WASHINGTON, D.C. -- Center for Devices and Radiological Health Director Jeffrey Shuren aimed to reassure attendees of the 16th Medical Device Manufacturers Association meeting Tuesday that the center is fresh, more open place. Shuren made brief opening remarks before going into a Q&A session, deciding not to launch into a discussion of the center's priorities. And just like talk show hosts of old--Phil Donahue was invoked--he brought the microphone to audience members to elicit their questions and concerns.
Shuren's presentation seemed to show off the new, transparent, almost hip CDRH. The center now has a Twitter account. And, in an effort to increase transparency, it recently launched a website to provide information about medical device and radiation-emitting product regulatory processes and decisions. The center also recently embarked on a series of town hall meetings (though media reports have said the recent one in Minnesota was rather contentious).
When asked about the 510(K) process, Shuren said he doesn't know where precisely it is going, but it certainly won't be scrapped. He believes the system works well, although he knows there are those in the industry with "angst" about the program--and he has seen this concern increasing. But the largest challenges pertain only to a small minority.
The center is undertaking a two-prong assessment, with the IOM conducting research for what he called a "deep dive" report that is due out in the summer of 2011. He acknowledged that this a long wait, and as an agency, the FDA has the obligation to look at its own programs, so it's doing its own assessment. Shuren said that a preliminary report is due this summer, and if the center sees a groundswell of support for certain ideas, it will act quickly to implement them. Ideas that are more controversial will be left to the IOM.
This process hasn't been without its detractors. In a recent interview with the Minneapolis Star-Tribune, Shuren was asked to comment about certain complaints that changes to the process could hamper innovation. He responded that the center is taking the assessment precisely because industry has complained that the current system hampers innovation.
In addition, Shuren said that he'd like to see a bit of a culture change at the CDRH, allowing it to take a greater role in promoting public health--including facilitating innovation. For example, he'd like to make the center's expertise more available. Why is the FDA sitting back and allowing industry to solve all the problems when it could add its knowledge--it has devicemakers' proprietary and postmarket data, so it can help resolve problems.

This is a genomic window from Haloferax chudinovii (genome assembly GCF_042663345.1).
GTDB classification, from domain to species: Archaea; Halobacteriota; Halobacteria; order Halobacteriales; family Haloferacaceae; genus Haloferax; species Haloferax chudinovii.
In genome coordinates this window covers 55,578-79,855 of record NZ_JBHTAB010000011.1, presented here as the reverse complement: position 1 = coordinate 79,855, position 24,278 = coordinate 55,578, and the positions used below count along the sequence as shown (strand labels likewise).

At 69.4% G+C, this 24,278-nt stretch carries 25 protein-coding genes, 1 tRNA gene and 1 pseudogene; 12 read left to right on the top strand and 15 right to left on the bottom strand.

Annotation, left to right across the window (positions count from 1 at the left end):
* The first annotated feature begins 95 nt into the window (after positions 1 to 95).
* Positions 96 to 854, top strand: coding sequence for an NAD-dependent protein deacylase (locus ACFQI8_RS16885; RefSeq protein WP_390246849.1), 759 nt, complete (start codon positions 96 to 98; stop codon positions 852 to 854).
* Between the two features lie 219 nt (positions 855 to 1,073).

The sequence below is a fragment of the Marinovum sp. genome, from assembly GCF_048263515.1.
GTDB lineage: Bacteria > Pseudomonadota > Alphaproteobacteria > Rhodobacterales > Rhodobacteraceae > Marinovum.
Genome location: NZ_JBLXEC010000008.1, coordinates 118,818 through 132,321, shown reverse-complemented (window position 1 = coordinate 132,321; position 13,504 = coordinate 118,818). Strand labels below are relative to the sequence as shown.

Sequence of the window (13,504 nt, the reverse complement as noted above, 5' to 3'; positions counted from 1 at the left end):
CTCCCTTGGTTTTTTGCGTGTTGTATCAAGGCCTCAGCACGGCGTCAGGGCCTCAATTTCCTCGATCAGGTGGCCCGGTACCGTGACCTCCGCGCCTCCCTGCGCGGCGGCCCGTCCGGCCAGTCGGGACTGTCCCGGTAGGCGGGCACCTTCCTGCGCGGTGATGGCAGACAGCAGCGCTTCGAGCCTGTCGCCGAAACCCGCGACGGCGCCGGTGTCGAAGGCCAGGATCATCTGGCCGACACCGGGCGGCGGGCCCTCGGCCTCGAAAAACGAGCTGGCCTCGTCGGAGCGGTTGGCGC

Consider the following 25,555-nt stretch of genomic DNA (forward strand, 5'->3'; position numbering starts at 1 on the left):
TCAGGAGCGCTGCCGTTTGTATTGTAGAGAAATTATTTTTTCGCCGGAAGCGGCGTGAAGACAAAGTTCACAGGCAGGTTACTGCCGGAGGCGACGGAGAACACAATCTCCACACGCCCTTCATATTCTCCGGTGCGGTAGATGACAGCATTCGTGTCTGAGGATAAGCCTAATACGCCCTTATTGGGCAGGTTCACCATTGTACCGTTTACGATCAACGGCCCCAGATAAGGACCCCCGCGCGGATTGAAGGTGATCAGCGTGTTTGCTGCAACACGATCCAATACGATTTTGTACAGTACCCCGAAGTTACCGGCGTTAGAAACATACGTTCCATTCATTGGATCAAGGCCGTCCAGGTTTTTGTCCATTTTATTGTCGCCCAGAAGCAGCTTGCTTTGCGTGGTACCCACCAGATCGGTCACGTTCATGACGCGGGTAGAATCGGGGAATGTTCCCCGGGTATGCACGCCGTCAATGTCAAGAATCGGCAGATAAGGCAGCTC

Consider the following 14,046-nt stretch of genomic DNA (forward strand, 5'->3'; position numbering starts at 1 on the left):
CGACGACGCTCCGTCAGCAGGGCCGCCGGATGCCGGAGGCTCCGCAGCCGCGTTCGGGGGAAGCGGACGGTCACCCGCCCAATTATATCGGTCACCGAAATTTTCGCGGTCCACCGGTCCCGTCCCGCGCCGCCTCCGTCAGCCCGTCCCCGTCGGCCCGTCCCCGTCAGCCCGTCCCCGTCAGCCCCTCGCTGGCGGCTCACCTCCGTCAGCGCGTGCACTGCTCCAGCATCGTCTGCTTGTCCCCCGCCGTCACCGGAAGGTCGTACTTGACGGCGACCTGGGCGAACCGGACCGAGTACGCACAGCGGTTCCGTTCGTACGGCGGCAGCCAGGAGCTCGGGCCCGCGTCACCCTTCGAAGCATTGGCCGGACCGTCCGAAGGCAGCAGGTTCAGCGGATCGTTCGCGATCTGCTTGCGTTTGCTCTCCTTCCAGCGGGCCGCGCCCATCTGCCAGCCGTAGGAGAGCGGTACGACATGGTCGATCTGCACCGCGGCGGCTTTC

Shuren also discussed the new Council on Medical Device Innovation, which brings together the FDA, NIH, CDC, CMS, Defense Department and Department of Veterans Affairs. Experts from these agencies will determine where the greatest needs are: That is, what devices can be developed to best improve public health, and what are the barriers prevent these devices from being developed. Shuren said a public meeting will be held in a few weeks to start the dialogue.
FDA Principal Deputy Commissioner Joshua Sharfstein also spoke via phone and emphasized the agency's commitment to cultivating an effective relationship with the industry.
During his talk, Sharfstein said the agency is trying to assuage fears that the FDA will be too conservative and overemphasize risks over benefits when evaluating medical devices. Former Minnesota Governor Arne Carlson raised this very concern in a recent op-ed: "The FDA must reinstate a culture of balancing patient risk and benefit to find ways to accelerate the innovation process and to halt this trend of slowing down or delaying device reviews. The agency must honor its existing agreements with device companies and change the rules only if new science obsoletes an ongoing trial or if there is a proven new safety risk." Sharfstein tried to allay the fears of devicemakers by saying the agency would safely balance risks and benefits when assessing medical devices.
He also discussed FDA-TRACK, a new agency-wide program performance management system that monitors more than 100 FDA program offices through key performance measures. Each quarter, monthly performance data is analyzed and senior managers present this data to FDA senior leadership. CDRH has six FDA-TRACK program areas for its eight offices, and one of the metrics it covers is resolution rates of 510(K)s. Members of the public can look at the data and comment on whether they think another measure would be better. - Liz Jones (twitter | email)